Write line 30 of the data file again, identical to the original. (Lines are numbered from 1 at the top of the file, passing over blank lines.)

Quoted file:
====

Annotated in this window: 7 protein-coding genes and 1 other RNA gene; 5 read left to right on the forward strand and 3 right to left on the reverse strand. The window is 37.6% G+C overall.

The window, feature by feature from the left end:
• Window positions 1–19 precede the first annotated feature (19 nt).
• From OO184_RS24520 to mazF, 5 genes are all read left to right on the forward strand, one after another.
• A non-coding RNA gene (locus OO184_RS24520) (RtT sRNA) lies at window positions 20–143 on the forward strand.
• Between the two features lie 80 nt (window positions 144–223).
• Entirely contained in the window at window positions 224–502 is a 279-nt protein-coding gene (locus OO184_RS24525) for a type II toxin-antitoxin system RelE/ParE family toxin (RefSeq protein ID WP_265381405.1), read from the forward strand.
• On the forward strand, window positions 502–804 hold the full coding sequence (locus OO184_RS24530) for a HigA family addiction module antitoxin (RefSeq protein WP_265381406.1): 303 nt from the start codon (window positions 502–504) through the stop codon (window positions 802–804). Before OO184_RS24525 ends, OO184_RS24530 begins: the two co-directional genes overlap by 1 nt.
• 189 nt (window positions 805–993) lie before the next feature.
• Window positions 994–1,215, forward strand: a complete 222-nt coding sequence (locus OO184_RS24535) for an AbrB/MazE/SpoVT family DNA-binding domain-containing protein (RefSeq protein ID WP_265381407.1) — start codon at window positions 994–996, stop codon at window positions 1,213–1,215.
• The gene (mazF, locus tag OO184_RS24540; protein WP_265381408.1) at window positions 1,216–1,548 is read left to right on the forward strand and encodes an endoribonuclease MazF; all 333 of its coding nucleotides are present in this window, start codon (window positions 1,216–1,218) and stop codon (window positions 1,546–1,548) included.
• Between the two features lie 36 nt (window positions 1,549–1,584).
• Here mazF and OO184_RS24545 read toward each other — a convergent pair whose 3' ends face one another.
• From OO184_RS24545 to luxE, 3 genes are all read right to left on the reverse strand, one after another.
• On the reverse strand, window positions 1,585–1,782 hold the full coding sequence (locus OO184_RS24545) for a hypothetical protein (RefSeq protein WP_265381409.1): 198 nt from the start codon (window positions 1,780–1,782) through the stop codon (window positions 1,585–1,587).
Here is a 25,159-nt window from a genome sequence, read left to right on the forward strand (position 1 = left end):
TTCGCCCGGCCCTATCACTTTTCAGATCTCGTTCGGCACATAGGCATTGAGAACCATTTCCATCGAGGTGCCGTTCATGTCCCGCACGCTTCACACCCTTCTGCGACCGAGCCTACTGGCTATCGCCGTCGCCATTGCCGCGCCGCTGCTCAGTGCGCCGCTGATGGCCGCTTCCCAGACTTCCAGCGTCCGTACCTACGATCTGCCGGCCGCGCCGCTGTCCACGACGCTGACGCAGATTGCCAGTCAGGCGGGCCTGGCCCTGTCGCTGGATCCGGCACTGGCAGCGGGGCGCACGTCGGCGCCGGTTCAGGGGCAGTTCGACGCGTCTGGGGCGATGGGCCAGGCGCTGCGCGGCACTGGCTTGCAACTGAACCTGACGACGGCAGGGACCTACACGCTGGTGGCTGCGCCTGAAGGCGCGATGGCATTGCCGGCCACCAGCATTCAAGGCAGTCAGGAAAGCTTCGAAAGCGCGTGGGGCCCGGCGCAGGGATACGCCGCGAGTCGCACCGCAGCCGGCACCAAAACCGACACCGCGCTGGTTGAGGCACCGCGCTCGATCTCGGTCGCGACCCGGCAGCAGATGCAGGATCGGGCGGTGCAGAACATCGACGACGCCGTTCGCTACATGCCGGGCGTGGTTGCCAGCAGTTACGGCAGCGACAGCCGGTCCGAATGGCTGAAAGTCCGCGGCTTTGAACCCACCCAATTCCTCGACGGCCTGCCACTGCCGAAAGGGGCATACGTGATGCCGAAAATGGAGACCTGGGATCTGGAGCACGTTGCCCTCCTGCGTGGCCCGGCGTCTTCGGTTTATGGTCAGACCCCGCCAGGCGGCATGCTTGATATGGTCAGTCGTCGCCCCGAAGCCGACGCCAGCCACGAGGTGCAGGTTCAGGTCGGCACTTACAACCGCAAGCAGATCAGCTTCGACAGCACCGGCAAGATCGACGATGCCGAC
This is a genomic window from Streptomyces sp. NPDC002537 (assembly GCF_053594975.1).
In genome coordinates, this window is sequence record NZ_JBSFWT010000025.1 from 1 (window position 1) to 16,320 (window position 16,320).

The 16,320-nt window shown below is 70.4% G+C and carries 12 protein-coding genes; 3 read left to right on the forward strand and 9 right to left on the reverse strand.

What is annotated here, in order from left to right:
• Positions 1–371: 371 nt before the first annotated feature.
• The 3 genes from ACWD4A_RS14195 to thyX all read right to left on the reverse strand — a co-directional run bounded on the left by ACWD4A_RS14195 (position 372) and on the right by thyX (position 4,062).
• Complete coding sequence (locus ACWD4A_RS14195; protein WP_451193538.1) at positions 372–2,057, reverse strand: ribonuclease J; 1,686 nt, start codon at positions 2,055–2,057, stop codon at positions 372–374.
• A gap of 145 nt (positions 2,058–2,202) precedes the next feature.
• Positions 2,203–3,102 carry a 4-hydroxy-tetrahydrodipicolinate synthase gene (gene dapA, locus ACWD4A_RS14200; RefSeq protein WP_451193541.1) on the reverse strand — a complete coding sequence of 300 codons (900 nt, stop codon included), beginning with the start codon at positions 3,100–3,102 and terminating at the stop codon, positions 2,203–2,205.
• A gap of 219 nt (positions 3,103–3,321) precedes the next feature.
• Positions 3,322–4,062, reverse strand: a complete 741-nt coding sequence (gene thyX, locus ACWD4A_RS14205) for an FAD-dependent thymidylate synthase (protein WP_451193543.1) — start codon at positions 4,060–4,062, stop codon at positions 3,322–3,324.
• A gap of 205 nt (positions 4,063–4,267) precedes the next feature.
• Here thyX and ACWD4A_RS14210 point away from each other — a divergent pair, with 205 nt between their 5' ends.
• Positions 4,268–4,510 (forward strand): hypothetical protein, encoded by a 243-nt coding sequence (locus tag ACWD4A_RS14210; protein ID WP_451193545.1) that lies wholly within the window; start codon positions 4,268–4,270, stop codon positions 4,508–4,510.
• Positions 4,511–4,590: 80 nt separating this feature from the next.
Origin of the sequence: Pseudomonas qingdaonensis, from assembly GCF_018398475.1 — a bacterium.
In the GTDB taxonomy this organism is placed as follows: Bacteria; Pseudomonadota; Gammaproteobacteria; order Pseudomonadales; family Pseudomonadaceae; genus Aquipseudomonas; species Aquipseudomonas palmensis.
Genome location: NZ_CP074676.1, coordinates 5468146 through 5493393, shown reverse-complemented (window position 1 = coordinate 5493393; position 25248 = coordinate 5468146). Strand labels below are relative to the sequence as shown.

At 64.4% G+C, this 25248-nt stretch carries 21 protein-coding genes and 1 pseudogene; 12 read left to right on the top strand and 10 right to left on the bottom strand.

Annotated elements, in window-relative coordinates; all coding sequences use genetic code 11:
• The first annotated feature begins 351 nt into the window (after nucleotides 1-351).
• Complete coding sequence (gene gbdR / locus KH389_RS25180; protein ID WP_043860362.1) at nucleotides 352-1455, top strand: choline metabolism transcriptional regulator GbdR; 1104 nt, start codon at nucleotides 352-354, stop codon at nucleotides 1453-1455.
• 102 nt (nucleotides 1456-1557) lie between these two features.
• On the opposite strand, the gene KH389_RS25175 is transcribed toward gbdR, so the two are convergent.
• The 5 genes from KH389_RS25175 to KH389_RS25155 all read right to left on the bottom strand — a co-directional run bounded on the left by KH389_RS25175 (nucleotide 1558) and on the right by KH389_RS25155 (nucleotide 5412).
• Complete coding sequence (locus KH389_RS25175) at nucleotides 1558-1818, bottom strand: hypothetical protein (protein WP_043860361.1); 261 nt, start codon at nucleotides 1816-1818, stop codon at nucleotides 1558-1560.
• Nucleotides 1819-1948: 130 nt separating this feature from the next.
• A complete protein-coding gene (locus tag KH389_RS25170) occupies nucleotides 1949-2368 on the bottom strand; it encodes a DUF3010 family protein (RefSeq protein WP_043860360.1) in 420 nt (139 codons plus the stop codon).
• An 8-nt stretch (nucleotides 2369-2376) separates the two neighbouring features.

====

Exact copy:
• Here thyX and ACWD4A_RS14210 point away from each other — a divergent pair, with 205 nt between their 5' ends.